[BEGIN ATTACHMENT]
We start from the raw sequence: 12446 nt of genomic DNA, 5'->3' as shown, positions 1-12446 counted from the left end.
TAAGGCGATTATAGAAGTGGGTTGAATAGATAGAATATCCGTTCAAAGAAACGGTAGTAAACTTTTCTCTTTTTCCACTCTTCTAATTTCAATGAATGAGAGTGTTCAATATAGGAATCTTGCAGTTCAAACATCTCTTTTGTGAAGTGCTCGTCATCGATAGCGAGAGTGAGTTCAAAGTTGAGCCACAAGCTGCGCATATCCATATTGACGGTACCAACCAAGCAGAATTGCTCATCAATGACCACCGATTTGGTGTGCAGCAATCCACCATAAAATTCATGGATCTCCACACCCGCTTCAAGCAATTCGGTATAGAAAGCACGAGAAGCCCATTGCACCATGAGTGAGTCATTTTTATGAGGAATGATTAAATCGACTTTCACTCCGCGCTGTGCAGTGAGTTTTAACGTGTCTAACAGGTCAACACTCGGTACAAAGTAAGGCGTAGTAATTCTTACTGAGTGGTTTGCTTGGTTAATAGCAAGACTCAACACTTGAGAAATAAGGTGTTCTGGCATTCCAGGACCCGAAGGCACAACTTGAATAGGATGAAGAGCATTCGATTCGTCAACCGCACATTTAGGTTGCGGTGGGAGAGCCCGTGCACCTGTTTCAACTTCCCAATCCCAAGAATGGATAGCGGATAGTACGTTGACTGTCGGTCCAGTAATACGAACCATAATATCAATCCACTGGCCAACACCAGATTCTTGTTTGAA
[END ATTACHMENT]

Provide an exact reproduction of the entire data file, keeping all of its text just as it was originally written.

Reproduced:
We start from the raw sequence: 12446 nt of genomic DNA, 5'->3' as shown, positions 1-12446 counted from the left end.
TAAGGCGATTATAGAAGTGGGTTGAATAGATAGAATATCCGTTCAAAGAAACGGTAGTAAACTTTTCTCTTTTTCCACTCTTCTAATTTCAATGAATGAGAGTGTTCAATATAGGAATCTTGCAGTTCAAACATCTCTTTTGTGAAGTGCTCGTCATCGATAGCGAGAGTGAGTTCAAAGTTGAGCCACAAGCTGCGCATATCCATATTGACGGTACCAACCAAGCAGAATTGCTCATCAATGACCACCGATTTGGTGTGCAGCAATCCACCATAAAATTCATGGATCTCCACACCCGCTTCAAGCAATTCGGTATAGAAAGCACGAGAAGCCCATTGCACCATGAGTGAGTCATTTTTATGAGGAATGATTAAATCGACTTTCACTCCGCGCTGTGCAGTGAGTTTTAACGTGTCTAACAGGTCAACACTCGGTACAAAGTAAGGCGTAGTAATTCTTACTGAGTGGTTTGCTTGGTTAATAGCAAGACTCAACACTTGAGAAATAAGGTGTTCTGGCATTCCAGGACCCGAAGGCACAACTTGAATAGGATGAAGAGCATTCGATTCGTCAACCGCACATTTAGGTTGCGGTGGGAGAGCCCGTGCACCTGTTTCAACTTCCCAATCCCAAGAATGGATAGCGGATAGTACGTTGACTGTCGGTCCAGTAATACGAACCATAATATCAATCCACTGGCCAACACCAGATTCTTGTTTGAA